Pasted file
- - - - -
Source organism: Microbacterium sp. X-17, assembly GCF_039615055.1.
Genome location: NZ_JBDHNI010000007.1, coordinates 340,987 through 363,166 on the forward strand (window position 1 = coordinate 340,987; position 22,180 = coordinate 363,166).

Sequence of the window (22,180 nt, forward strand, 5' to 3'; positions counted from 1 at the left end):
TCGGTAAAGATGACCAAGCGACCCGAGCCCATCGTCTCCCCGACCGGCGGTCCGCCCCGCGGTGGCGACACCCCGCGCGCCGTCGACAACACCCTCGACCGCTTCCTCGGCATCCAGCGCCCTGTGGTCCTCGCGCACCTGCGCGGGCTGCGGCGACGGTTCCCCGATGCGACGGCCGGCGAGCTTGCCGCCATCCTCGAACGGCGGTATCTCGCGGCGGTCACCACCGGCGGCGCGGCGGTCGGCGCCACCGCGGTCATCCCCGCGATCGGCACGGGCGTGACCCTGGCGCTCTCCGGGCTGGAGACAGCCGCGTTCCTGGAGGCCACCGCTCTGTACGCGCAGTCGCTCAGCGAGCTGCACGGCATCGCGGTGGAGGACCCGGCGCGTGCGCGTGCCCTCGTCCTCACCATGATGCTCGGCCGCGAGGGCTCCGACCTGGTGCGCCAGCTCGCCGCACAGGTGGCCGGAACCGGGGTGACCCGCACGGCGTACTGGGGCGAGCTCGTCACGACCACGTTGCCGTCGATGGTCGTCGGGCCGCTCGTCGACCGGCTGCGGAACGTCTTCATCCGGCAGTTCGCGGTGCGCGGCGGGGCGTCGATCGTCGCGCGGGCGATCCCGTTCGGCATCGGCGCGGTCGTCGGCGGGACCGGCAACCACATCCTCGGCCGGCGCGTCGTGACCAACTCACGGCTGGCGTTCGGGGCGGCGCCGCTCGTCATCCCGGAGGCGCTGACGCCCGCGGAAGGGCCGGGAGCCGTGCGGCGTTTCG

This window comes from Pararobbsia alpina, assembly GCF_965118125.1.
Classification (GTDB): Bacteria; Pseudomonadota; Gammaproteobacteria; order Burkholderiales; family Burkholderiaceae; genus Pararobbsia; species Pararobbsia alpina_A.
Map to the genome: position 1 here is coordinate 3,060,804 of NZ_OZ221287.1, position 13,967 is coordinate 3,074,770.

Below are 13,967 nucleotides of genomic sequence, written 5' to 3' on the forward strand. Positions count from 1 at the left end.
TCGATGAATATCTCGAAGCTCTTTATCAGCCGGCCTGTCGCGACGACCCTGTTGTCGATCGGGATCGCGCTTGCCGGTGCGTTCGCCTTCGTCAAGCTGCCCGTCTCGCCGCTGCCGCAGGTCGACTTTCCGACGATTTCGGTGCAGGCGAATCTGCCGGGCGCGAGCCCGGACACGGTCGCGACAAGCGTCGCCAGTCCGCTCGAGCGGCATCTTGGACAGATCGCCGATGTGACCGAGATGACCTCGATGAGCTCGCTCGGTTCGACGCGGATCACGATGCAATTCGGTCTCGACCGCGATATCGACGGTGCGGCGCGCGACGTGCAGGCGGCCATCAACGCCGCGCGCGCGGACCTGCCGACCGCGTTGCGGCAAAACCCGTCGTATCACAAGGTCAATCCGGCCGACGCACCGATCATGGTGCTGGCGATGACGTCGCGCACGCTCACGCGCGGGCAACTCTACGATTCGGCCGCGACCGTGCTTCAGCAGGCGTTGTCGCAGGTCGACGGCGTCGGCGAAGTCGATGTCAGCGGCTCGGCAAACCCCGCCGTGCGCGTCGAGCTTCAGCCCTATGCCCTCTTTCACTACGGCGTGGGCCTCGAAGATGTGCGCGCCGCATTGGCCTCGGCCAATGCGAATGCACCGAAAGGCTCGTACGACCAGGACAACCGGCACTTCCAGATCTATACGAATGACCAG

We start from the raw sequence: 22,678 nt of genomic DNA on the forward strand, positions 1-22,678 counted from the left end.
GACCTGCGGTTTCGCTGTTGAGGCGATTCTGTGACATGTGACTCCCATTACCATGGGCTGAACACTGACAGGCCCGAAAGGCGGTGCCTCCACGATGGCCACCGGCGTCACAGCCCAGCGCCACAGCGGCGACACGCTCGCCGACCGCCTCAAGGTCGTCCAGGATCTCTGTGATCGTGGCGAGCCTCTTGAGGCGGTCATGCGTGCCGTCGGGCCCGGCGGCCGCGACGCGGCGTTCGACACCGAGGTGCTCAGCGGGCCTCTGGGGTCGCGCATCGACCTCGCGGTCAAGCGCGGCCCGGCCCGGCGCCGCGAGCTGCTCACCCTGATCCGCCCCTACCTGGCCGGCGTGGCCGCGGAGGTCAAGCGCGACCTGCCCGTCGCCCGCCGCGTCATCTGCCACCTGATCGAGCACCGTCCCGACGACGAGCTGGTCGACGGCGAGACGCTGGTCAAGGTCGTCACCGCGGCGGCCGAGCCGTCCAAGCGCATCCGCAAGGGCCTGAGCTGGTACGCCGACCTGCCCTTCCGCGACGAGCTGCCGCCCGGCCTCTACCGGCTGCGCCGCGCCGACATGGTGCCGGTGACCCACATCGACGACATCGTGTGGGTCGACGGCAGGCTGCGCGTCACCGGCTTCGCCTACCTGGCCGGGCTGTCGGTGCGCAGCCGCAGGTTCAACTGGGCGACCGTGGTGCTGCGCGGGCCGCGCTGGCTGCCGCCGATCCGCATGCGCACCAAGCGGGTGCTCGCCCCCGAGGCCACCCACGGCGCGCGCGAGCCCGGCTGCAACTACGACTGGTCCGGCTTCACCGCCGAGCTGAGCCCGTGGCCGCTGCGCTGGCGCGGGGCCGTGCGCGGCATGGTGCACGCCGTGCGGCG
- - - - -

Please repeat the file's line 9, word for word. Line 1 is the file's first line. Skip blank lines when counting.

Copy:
TCGATGAATATCTCGAAGCTCTTTATCAGCCGGCCTGTCGCGACGACCCTGTTGTCGATCGGGATCGCGCTTGCCGGTGCGTTCGCCTTCGTCAAGCTGCCCGTCTCGCCGCTGCCGCAGGTCGACTTTCCGACGATTTCGGTGCAGGCGAATCTGCCGGGCGCGAGCCCGGACACGGTCGCGACAAGCGTCGCCAGTCCGCTCGAGCGGCATCTTGGACAGATCGCCGATGTGACCGAGATGACCTCGATGAGCTCGCTCGGTTCGACGCGGATCACGATGCAATTCGGTCTCGACCGCGATATCGACGGTGCGGCGCGCGACGTGCAGGCGGCCATCAACGCCGCGCGCGCGGACCTGCCGACCGCGTTGCGGCAAAACCCGTCGTATCACAAGGTCAATCCGGCCGACGCACCGATCATGGTGCTGGCGATGACGTCGCGCACGCTCACGCGCGGGCAACTCTACGATTCGGCCGCGACCGTGCTTCAGCAGGCGTTGTCGCAGGTCGACGGCGTCGGCGAAGTCGATGTCAGCGGCTCGGCAAACCCCGCCGTGCGCGTCGAGCTTCAGCCCTATGCCCTCTTTCACTACGGCGTGGGCCTCGAAGATGTGCGCGCCGCATTGGCCTCGGCCAATGCGAATGCACCGAAAGGCTCGTACGACCAGGACAACCGGCACTTCCAGATCTATACGAATGACCAG